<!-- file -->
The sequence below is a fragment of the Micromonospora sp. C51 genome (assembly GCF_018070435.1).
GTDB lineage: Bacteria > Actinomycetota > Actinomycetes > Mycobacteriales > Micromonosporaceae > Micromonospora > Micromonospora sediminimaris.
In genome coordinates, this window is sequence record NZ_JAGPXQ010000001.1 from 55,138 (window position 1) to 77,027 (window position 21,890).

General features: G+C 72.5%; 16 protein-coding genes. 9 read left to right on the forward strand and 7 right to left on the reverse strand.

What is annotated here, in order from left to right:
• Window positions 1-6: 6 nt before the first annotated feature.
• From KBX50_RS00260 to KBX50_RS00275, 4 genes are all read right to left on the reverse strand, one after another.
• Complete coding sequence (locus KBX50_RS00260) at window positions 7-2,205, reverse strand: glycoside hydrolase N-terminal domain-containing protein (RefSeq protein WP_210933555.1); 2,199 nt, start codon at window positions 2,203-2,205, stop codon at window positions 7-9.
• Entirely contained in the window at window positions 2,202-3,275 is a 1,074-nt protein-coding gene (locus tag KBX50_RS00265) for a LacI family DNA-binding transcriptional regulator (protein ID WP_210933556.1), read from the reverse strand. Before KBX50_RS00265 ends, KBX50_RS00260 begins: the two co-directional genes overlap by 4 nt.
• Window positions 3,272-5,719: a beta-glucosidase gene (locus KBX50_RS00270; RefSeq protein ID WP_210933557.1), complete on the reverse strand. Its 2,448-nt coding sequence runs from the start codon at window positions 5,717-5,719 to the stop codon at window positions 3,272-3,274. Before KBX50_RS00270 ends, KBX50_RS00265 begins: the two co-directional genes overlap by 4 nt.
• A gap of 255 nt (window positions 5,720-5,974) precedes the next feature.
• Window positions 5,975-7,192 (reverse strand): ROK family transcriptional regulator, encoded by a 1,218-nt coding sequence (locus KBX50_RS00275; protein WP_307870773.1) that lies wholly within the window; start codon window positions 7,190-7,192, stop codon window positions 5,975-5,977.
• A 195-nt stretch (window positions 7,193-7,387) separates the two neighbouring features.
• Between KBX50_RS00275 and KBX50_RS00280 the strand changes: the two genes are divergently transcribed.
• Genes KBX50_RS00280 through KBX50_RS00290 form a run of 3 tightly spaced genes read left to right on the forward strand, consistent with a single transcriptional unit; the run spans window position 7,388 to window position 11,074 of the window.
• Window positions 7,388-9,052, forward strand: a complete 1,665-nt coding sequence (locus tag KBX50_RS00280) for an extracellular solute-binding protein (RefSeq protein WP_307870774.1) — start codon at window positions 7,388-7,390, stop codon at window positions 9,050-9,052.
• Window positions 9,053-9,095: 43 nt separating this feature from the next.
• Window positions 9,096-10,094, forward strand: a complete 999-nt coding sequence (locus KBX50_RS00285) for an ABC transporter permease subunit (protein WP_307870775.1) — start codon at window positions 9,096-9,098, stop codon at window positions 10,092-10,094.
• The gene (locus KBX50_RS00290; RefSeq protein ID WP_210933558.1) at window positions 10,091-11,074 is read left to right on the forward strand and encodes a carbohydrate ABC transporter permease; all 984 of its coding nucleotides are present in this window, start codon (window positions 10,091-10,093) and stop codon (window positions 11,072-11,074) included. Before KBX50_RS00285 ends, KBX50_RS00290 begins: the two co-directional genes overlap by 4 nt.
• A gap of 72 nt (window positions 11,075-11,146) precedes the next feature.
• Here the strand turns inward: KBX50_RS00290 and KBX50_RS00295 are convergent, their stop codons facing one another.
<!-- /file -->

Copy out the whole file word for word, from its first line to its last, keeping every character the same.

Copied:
The sequence below is a fragment of the Micromonospora sp. C51 genome (assembly GCF_018070435.1).
GTDB lineage: Bacteria > Actinomycetota > Actinomycetes > Mycobacteriales > Micromonosporaceae > Micromonospora > Micromonospora sediminimaris.
In genome coordinates, this window is sequence record NZ_JAGPXQ010000001.1 from 55,138 (window position 1) to 77,027 (window position 21,890).

General features: G+C 72.5%; 16 protein-coding genes. 9 read left to right on the forward strand and 7 right to left on the reverse strand.

What is annotated here, in order from left to right:
• Window positions 1-6: 6 nt before the first annotated feature.
• From KBX50_RS00260 to KBX50_RS00275, 4 genes are all read right to left on the reverse strand, one after another.
• Complete coding sequence (locus KBX50_RS00260) at window positions 7-2,205, reverse strand: glycoside hydrolase N-terminal domain-containing protein (RefSeq protein WP_210933555.1); 2,199 nt, start codon at window positions 2,203-2,205, stop codon at window positions 7-9.
• Entirely contained in the window at window positions 2,202-3,275 is a 1,074-nt protein-coding gene (locus tag KBX50_RS00265) for a LacI family DNA-binding transcriptional regulator (protein ID WP_210933556.1), read from the reverse strand. Before KBX50_RS00265 ends, KBX50_RS00260 begins: the two co-directional genes overlap by 4 nt.
• Window positions 3,272-5,719: a beta-glucosidase gene (locus KBX50_RS00270; RefSeq protein ID WP_210933557.1), complete on the reverse strand. Its 2,448-nt coding sequence runs from the start codon at window positions 5,717-5,719 to the stop codon at window positions 3,272-3,274. Before KBX50_RS00270 ends, KBX50_RS00265 begins: the two co-directional genes overlap by 4 nt.
• A gap of 255 nt (window positions 5,720-5,974) precedes the next feature.
• Window positions 5,975-7,192 (reverse strand): ROK family transcriptional regulator, encoded by a 1,218-nt coding sequence (locus KBX50_RS00275; protein WP_307870773.1) that lies wholly within the window; start codon window positions 7,190-7,192, stop codon window positions 5,975-5,977.
• A 195-nt stretch (window positions 7,193-7,387) separates the two neighbouring features.
• Between KBX50_RS00275 and KBX50_RS00280 the strand changes: the two genes are divergently transcribed.
• Genes KBX50_RS00280 through KBX50_RS00290 form a run of 3 tightly spaced genes read left to right on the forward strand, consistent with a single transcriptional unit; the run spans window position 7,388 to window position 11,074 of the window.
• Window positions 7,388-9,052, forward strand: a complete 1,665-nt coding sequence (locus tag KBX50_RS00280) for an extracellular solute-binding protein (RefSeq protein WP_307870774.1) — start codon at window positions 7,388-7,390, stop codon at window positions 9,050-9,052.
• Window positions 9,053-9,095: 43 nt separating this feature from the next.
• Window positions 9,096-10,094, forward strand: a complete 999-nt coding sequence (locus KBX50_RS00285) for an ABC transporter permease subunit (protein WP_307870775.1) — start codon at window positions 9,096-9,098, stop codon at window positions 10,092-10,094.
• The gene (locus KBX50_RS00290; RefSeq protein ID WP_210933558.1) at window positions 10,091-11,074 is read left to right on the forward strand and encodes a carbohydrate ABC transporter permease; all 984 of its coding nucleotides are present in this window, start codon (window positions 10,091-10,093) and stop codon (window positions 11,072-11,074) included. Before KBX50_RS00285 ends, KBX50_RS00290 begins: the two co-directional genes overlap by 4 nt.
• A gap of 72 nt (window positions 11,075-11,146) precedes the next feature.
• Here the strand turns inward: KBX50_RS00290 and KBX50_RS00295 are convergent, their stop codons facing one another.